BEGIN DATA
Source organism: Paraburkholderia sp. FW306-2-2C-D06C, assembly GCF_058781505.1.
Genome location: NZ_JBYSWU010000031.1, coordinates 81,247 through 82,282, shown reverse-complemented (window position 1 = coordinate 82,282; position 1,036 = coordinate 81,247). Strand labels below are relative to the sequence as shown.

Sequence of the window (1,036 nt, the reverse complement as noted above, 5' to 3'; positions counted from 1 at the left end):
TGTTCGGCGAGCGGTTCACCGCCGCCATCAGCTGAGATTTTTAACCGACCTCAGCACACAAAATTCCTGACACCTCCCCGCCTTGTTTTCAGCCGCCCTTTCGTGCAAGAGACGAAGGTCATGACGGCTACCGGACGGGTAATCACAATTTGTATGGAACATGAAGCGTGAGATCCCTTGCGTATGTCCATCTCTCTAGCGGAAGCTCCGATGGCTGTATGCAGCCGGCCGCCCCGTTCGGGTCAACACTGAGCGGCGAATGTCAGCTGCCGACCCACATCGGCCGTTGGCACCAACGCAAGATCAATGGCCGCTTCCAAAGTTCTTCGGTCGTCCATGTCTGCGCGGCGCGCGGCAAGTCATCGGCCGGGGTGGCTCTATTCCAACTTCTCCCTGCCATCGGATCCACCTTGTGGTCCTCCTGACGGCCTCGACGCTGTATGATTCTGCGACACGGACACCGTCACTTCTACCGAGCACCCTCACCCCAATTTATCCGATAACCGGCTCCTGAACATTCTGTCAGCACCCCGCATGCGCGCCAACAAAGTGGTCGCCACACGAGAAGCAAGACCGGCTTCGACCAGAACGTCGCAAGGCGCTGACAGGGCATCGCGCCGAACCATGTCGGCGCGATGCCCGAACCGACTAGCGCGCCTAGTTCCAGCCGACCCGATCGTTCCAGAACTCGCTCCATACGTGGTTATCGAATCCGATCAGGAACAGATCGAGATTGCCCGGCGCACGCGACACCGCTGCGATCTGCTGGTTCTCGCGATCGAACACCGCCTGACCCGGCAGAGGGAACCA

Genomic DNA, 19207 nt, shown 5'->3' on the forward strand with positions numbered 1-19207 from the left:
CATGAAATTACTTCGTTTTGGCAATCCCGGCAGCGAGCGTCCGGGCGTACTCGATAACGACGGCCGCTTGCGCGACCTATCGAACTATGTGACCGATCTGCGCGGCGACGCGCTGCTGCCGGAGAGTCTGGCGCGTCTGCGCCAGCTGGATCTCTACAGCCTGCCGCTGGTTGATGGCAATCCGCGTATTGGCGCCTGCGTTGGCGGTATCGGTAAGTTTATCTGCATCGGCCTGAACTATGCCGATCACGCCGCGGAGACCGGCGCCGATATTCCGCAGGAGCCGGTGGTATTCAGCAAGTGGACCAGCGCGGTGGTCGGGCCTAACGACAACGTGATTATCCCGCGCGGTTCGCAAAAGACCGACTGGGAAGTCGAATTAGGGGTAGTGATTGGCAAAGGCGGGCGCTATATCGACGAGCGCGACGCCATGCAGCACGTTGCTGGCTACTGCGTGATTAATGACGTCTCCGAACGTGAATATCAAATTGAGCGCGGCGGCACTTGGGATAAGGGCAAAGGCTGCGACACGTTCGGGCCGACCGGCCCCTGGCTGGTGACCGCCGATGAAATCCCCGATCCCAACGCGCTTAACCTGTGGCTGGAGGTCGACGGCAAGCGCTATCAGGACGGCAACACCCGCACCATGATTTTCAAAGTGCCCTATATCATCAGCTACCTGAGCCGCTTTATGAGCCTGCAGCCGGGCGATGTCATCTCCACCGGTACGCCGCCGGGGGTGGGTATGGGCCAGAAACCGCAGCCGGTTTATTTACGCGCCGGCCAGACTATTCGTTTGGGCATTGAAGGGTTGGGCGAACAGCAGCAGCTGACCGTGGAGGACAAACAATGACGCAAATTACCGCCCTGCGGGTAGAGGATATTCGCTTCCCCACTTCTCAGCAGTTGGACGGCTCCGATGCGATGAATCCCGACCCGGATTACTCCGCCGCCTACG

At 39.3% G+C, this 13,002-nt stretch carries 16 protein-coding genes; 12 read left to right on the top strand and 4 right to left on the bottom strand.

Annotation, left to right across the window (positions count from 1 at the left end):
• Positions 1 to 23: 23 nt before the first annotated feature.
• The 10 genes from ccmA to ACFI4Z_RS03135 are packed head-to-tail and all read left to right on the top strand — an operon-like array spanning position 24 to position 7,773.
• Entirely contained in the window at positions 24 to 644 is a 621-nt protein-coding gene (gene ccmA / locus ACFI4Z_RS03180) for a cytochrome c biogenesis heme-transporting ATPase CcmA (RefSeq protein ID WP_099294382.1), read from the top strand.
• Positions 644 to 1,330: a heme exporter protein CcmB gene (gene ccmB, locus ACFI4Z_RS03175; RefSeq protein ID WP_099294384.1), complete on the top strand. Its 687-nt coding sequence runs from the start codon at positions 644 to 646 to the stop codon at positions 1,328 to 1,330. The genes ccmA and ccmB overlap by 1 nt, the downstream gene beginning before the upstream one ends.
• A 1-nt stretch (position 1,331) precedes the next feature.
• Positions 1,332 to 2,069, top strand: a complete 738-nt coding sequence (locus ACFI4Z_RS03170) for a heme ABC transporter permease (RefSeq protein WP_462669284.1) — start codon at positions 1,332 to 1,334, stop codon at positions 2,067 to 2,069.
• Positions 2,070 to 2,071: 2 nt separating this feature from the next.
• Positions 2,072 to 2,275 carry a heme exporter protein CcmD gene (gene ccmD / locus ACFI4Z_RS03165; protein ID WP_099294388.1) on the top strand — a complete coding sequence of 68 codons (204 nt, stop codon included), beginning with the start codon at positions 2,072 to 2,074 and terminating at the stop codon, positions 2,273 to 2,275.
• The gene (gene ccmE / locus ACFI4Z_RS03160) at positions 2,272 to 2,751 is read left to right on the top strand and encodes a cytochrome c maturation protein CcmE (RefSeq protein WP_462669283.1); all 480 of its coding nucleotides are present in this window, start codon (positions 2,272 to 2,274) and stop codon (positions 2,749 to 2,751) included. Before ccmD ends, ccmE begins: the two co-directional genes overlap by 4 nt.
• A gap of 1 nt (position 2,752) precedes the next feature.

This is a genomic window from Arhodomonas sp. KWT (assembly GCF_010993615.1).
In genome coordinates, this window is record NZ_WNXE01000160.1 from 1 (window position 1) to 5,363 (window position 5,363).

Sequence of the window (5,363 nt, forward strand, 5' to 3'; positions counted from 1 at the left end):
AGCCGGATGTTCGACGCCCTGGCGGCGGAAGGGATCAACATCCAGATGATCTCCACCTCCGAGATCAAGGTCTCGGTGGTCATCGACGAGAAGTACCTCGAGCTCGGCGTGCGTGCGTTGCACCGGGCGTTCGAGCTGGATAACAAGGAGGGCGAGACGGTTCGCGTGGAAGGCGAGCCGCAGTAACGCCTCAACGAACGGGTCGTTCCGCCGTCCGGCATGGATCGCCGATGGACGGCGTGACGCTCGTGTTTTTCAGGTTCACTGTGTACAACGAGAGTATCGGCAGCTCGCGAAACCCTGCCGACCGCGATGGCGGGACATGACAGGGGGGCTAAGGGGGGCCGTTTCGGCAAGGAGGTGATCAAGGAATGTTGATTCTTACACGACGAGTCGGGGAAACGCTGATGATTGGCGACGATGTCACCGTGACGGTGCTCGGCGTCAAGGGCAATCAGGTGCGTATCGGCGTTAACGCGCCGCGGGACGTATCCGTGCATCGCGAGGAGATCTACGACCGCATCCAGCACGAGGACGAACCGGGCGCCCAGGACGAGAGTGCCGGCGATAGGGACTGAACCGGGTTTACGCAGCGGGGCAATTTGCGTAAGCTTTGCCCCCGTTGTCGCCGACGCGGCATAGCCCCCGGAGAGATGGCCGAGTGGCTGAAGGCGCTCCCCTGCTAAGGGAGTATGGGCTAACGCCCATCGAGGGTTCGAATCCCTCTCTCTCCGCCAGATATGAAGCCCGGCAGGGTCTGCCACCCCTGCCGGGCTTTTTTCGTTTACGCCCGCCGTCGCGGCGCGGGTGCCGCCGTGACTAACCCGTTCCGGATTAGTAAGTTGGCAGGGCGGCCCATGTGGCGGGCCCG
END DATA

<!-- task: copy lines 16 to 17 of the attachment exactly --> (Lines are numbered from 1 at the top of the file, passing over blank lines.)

• Positions 2,072 to 2,275 carry a heme exporter protein CcmD gene (gene ccmD / locus ACFI4Z_RS03165; protein ID WP_099294388.1) on the top strand — a complete coding sequence of 68 codons (204 nt, stop codon included), beginning with the start codon at positions 2,072 to 2,074 and terminating at the stop codon, positions 2,273 to 2,275.
• The gene (gene ccmE / locus ACFI4Z_RS03160) at positions 2,272 to 2,751 is read left to right on the top strand and encodes a cytochrome c maturation protein CcmE (RefSeq protein WP_462669283.1); all 480 of its coding nucleotides are present in this window, start codon (positions 2,272 to 2,274) and stop codon (positions 2,749 to 2,751) included. Before ccmD ends, ccmE begins: the two co-directional genes overlap by 4 nt.